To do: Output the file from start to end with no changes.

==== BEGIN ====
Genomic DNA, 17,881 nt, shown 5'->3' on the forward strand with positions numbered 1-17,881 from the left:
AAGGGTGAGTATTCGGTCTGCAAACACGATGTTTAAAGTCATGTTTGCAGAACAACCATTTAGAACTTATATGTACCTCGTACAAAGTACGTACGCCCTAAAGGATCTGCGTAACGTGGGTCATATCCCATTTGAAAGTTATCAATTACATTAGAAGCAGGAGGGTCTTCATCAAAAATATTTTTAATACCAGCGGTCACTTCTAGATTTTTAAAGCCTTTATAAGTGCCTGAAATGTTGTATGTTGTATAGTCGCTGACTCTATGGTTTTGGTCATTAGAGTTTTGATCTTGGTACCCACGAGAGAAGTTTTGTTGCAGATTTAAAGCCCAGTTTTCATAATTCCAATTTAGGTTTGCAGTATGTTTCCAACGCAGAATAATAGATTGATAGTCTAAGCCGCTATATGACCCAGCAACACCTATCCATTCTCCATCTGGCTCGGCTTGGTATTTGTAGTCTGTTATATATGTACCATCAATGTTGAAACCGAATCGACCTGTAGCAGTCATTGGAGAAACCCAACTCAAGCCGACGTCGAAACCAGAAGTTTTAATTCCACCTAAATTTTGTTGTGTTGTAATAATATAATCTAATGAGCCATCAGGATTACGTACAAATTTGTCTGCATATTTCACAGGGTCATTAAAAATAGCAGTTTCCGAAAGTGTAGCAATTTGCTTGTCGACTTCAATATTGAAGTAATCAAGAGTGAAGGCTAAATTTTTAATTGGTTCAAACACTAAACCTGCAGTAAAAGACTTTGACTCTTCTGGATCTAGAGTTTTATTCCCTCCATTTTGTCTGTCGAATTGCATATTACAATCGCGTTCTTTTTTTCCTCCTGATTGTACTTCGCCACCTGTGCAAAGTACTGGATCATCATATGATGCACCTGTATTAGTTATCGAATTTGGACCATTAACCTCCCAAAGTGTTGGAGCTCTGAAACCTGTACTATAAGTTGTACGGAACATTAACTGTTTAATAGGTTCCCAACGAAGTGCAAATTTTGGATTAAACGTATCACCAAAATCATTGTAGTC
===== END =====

Genomic DNA, 17,881 nt, shown 5'->3' on the forward strand with positions numbered 1-17,881 from the left:
AAGGGTGAGTATTCGGTCTGCAAACACGATGTTTAAAGTCATGTTTGCAGAACAACCATTTAGAACTTATATGTACCTCGTACAAAGTACGTACGCCCTAAAGGATCTGCGTAACGTGGGTCATATCCCATTTGAAAGTTATCAATTACATTAGAAGCAGGAGGGTCTTCATCAAAAATATTTTTAATACCAGCGGTCACTTCTAGATTTTTAAAGCCTTTATAAGTGCCTGAAATGTTGTATGTTGTATAGTCGCTGACTCTATGGTTTTGGTCATTAGAGTTTTGATCTTGGTACCCACGAGAGAAGTTTTGTTGCAGATTTAAAGCCCAGTTTTCATAATTCCAATTTAGGTTTGCAGTATGTTTCCAACGCAGAATAATAGATTGATAGTCTAAGCCGCTATATGACCCAGCAACACCTATCCATTCTCCATCTGGCTCGGCTTGGTATTTGTAGTCTGTTATATATGTACCATCAATGTTGAAACCGAATCGACCTGTAGCAGTCATTGGAGAAACCCAACTCAAGCCGACGTCGAAACCAGAAGTTTTAATTCCACCTAAATTTTGTTGTGTTGTAATAATATAATCTAATGAGCCATCAGGATTACGTACAAATTTGTCTGCATATTTCACAGGGTCATTAAAAATAGCAGTTTCCGAAAGTGTAGCAATTTGCTTGTCGACTTCAATATTGAAGTAATCAAGAGTGAAGGCTAAATTTTTAATTGGTTCAAACACTAAACCTGCAGTAAAAGACTTTGACTCTTCTGGATCTAGAGTTTTATTCCCTCCATTTTGTCTGTCGAATTGCATATTACAATCGCGTTCTTTTTTTCCTCCTGATTGTACTTCGCCACCTGTGCAAAGTACTGGATCATCATATGATGCACCTGTATTAGTTATCGAATTTGGACCATTAACCTCCCAAAGTGTTGGAGCTCTGAAACCTGTACTATAAGTTGTACGGAACATTAACTGTTTAATAGGTTCCCAACGAAGTGCAAATTTTGGATTAAACGTATCACCAAAATCATTGTAGTC